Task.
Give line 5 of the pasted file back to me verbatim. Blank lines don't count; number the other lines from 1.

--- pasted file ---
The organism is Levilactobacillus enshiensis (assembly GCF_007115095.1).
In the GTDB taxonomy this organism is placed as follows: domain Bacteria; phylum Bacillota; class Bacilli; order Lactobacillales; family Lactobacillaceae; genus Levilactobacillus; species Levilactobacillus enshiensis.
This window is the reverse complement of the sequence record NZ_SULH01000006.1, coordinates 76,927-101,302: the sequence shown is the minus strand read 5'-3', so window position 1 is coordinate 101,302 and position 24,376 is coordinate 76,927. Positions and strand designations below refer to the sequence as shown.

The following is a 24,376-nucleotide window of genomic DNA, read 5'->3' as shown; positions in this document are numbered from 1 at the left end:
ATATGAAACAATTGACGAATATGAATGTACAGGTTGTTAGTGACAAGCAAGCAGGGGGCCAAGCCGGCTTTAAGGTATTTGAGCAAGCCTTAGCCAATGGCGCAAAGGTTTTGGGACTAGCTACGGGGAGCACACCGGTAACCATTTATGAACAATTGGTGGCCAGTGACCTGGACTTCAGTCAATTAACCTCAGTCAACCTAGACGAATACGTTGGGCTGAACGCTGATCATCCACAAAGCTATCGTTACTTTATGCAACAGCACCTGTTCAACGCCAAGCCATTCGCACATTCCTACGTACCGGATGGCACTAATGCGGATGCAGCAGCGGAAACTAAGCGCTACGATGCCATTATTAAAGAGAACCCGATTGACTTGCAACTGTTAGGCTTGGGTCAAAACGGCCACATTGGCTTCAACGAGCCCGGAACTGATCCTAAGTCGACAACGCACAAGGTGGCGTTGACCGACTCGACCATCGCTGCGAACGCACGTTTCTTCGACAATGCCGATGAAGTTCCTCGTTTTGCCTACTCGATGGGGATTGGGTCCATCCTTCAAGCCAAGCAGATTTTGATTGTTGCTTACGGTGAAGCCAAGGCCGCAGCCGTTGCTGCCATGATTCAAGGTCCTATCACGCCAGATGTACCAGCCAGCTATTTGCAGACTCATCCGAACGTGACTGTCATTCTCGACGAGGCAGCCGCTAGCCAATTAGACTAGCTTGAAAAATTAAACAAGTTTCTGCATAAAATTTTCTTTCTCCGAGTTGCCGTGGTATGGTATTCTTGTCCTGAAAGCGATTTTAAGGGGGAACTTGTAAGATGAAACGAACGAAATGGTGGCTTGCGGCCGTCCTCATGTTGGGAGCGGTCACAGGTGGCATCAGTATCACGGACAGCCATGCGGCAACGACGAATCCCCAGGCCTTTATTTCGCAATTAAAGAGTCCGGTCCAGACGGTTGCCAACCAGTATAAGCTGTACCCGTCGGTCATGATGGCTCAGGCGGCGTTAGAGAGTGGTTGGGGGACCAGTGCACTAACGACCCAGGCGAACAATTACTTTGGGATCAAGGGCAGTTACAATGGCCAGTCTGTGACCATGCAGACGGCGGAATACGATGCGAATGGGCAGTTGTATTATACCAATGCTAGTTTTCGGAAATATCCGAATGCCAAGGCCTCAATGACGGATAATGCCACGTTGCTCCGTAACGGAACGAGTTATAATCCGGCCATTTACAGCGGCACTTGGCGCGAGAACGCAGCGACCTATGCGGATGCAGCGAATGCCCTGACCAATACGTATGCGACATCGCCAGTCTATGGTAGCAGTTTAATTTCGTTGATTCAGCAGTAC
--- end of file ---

ATATGAAACAATTGACGAATATGAATGTACAGGTTGTTAGTGACAAGCAAGCAGGGGGCCAAGCCGGCTTTAAGGTATTTGAGCAAGCCTTAGCCAATGGCGCAAAGGTTTTGGGACTAGCTACGGGGAGCACACCGGTAACCATTTATGAACAATTGGTGGCCAGTGACCTGGACTTCAGTCAATTAACCTCAGTCAACCTAGACGAATACGTTGGGCTGAACGCTGATCATCCACAAAGCTATCGTTACTTTATGCAACAGCACCTGTTCAACGCCAAGCCATTCGCACATTCCTACGTACCGGATGGCACTAATGCGGATGCAGCAGCGGAAACTAAGCGCTACGATGCCATTATTAAAGAGAACCCGATTGACTTGCAACTGTTAGGCTTGGGTCAAAACGGCCACATTGGCTTCAACGAGCCCGGAACTGATCCTAAGTCGACAACGCACAAGGTGGCGTTGACCGACTCGACCATCGCTGCGAACGCACGTTTCTTCGACAATGCCGATGAAGTTCCTCGTTTTGCCTACTCGATGGGGATTGGGTCCATCCTTCAAGCCAAGCAGATTTTGATTGTTGCTTACGGTGAAGCCAAGGCCGCAGCCGTTGCTGCCATGATTCAAGGTCCTATCACGCCAGATGTACCAGCCAGCTATTTGCAGACTCATCCGAACGTGACTGTCATTCTCGACGAGGCAGCCGCTAGCCAATTAGACTAGCTTGAAAAATTAAACAAGTTTCTGCATAAAATTTTCTTTCTCCGAGTTGCCGTGGTATGGTATTCTTGTCCTGAAAGCGATTTTAAGGGGGAACTTGTAAGATGAAACGAACGAAATGGTGGCTTGCGGCCGTCCTCATGTTGGGAGCGGTCACAGGTGGCATCAGTATCACGGACAGCCATGCGGCAACGACGAATCCCCAGGCCTTTATTTCGCAATTAAAGAGTCCGGTCCAGACGGTTGCCAACCAGTATAAGCTGTACCCGTCGGTCATGATGGCTCAGGCGGCGTTAGAGAGTGGTTGGGGGACCAGTGCACTAACGACCCAGGCGAACAATTACTTTGGGATCAAGGGCAGTTACAATGGCCAGTCTGTGACCATGCAGACGGCGGAATACGATGCGAATGGGCAGTTGTATTATACCAATGCTAGTTTTCGGAAATATCCGAATGCCAAGGCCTCAATGACGGATAATGCCACGTTGCTCCGTAACGGAACGAGTTATAATCCGGCCATTTACAGCGGCACTTGGCGCGAGAACGCAGCGACCTATGCGGATGCAGCGAATGCCCTGACCAATACGTATGCGACATCGCCAGTCTATGGTAGCAGTTTAATTTCGTTGATTCAGCAGTAC